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Door surround

  • Place of origin:

    Birmingham (made)

  • Date:

    1928 (made)

  • Artist/Maker:

    Hood, Raymond (designer)
    Stanley Gordon Jeeves FRIBA (designer)
    Birmingham Guild of Handicraft (maker)

  • Materials and Techniques:

    Enamel on bronze

  • Museum number:

    M.75:1 to 14-1982

  • Gallery location:

    In Storage

  • Public access description

    American architect. The son of a prosperous box manufacturer in Rhode Island, he had a strict, religious and inhibiting upbringing that took some years to outgrow. He was educated locally, taking a first degree at Brown University, Providence, RI, before proceeding in 1899 to the architecture school at the Massachusetts Institute of Technology, Cambridge. In 1901 he joined the office of Cram, Goodhue & Ferguson, where he absorbed from Bertram Grosvenor Goodhue a feeling for the Gothic tradition in American architecture, which was to be an important supplement to his grounding in Beaux-Arts Classicism. In 1904 he went to study in Paris, enrolling in the Atelier Duquesne at the Ecole des Beaux-Arts. He spent much of the next seven years in Paris or travelling in Europe, apart from an interlude in 1906–8 when he worked in Pittsburgh and New York for his friend Henry Hornbostel (1867–1961). During this period he developed into a sharp, confident, ambitious, worldly and entertaining young architect of much potential, but with a conventional Beaux-Arts approach to style and planning. His early projects are impressive chiefly for their balance of Gothic and classical vocabularies.

    Returning to the USA in 1911, Hood at first made slow progress. He worked for others, mainly for Hornbostel in Pittsburgh, before opening his own office in New York in 1914. His early practice and habits were mildly bohemian, earning him a certain regard but little remunerative work. Mori’s Restaurant in Bleecker Street demonstrated Hood’s abilities as a decorator and colourist, while the merry, boat-shaped swimming pool and pavilion (1920) to the Crimmins house, Darien, CT, revealed a gift for architectural display, fun and irreverence, which never deserted him. Hood’s two later Rex Cole showrooms (1929–33) at Bay Ridge, NY, designed in the guise of refrigerators for a salesman of the product, are among the better architectural follies of the 20th century.

    The turning point of Hood’s career was his triumph in the Chicago Tribune competition of 1922, with a design for a Gothic tower (see Competition, fig. 3). He submitted the entry in conjunction with John Mead Howells, but Hood was responsible for its development and detailing. The Chicago Tribune Building led to the four great skyscrapers in New York on which Hood’s fame rests: the American Radiator Building (1923–5), the Daily News Building (1929–30; see fig.), the McGraw-Hill Building (1930–31; see Building regulations, fig. 3) and the RCA Building at Rockefeller Center (1931–40; for illustration see Rockefeller). All these buildings were designed in collaboration with his partners Frederick Godley and J. André Fouilhoux (1879–1945), sometimes also with other architects (Howells at the Daily News Building, and two separate teams at Rockefeller Center). He excelled at this style of modern office building, and was able to stamp his individuality on each project.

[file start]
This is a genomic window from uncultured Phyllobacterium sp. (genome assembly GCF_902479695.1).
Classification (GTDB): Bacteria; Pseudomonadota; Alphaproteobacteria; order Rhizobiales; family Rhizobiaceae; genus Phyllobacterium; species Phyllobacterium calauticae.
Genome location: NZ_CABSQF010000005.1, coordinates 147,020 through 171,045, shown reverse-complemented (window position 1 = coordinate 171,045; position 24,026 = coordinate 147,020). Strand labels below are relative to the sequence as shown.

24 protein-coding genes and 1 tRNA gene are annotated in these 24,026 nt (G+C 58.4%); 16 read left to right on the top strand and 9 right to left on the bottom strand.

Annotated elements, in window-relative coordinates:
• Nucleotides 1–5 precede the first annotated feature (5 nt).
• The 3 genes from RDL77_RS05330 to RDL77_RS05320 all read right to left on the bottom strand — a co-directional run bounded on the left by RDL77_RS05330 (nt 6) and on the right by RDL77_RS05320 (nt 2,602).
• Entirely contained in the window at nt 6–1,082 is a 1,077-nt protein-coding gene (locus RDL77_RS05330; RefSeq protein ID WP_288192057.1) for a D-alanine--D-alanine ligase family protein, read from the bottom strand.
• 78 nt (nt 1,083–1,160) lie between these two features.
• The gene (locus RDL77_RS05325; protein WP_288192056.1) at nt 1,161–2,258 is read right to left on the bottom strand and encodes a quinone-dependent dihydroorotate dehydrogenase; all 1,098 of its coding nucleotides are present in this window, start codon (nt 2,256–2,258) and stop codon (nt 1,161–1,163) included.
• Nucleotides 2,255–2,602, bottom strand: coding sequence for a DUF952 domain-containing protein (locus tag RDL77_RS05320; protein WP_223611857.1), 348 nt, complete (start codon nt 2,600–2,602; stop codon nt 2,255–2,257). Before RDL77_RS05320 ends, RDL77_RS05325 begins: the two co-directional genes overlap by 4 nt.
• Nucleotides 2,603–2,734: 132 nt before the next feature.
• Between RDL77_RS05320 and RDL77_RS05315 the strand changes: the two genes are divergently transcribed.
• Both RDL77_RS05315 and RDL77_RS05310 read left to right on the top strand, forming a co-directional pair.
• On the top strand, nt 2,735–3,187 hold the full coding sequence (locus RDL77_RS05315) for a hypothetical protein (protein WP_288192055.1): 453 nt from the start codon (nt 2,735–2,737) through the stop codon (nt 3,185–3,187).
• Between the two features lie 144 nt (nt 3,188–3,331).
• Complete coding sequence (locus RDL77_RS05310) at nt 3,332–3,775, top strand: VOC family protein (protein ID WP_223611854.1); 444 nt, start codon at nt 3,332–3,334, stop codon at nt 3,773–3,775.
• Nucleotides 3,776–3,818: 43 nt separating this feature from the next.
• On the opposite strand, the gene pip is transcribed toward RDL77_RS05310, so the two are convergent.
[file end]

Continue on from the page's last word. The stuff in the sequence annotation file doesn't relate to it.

In this sequence Hood exploited to the full the architectural opportunities provided for the high-rise building by the New York zoning law of 1916, progressively simplifying and refining his compositions. Working habitually from clay models, he pared down the ornament of the skyscraper, substituting a counterpoint of dramatic, colourful and subtly proportioned planes and masses. This gave the later buildings, especially the green-glazed McGraw-Hill Building, a seemingly ‘modern’ flavour. Hood, however, developed a distinctively American style, owing little to the European modern movement. His urban architecture is expressive, extrovert and alert to the image-consciousness of modern commerce. The unique black and gold of the American Radiator Building, symbolizing coal and flame, is the most explicit example of this; Ideal House (1929), London, a smaller and simpler building for a subsidiary of the same company, displays the same livery. Yet his architecture was also sternly practical and disciplined. As an urban planner he acknowledged the demand for maximizing rentable space and concentrating services. The varying sculptural and structural forms of his completed buildings sprang straight from this necessity.

    Hood’s skyscrapers are never coarse, lumpy or dependent on Art Deco ornament, in contrast to other skyscrapers in New York of the years between the two World Wars. A feeling for Gothic proportions and massing, crucial to the aesthetic development of the high-rise building, persists even in the Daily News and RCA buildings with their truncated tops, and this singles Hood out as the architect who did the most to develop American Gothic.

  • Marks and inscriptions

    No marks

  • Dimensions

    Height: 60 cm top section, Width: 124 cm top section

  • Descriptive line

    Enamel on Bronze, Birmingham, 1928, Birmingham Guild of Handicraft, designed by Raymond Hood for Ideal House, Argyll Street, London W1.

  • Bibliographic References (Citation, Note/Abstract, NAL no)

    A. Trystan Edwards, "The Clash of Colour or the Moor of Argyll Street" in Architectural Review, Vol LXV, January - June, 1929, pp.289-99 ill.
    Andrew Saint, " Americans in London, Raymond Hood and the National Radiator Building" in AA Files No.7, September 1984, pp.30-43, ill.
    Tim Benton, "Art Deco Architecture" in Art Deco 1910-1939, ed. Tim Benton, Charlotte Benton and Ghislaine Wood, London , V&A, 2003, p.256 ill.

  • Production Type and Product Note

    Unique

  • Collection code

    Metalwork Collection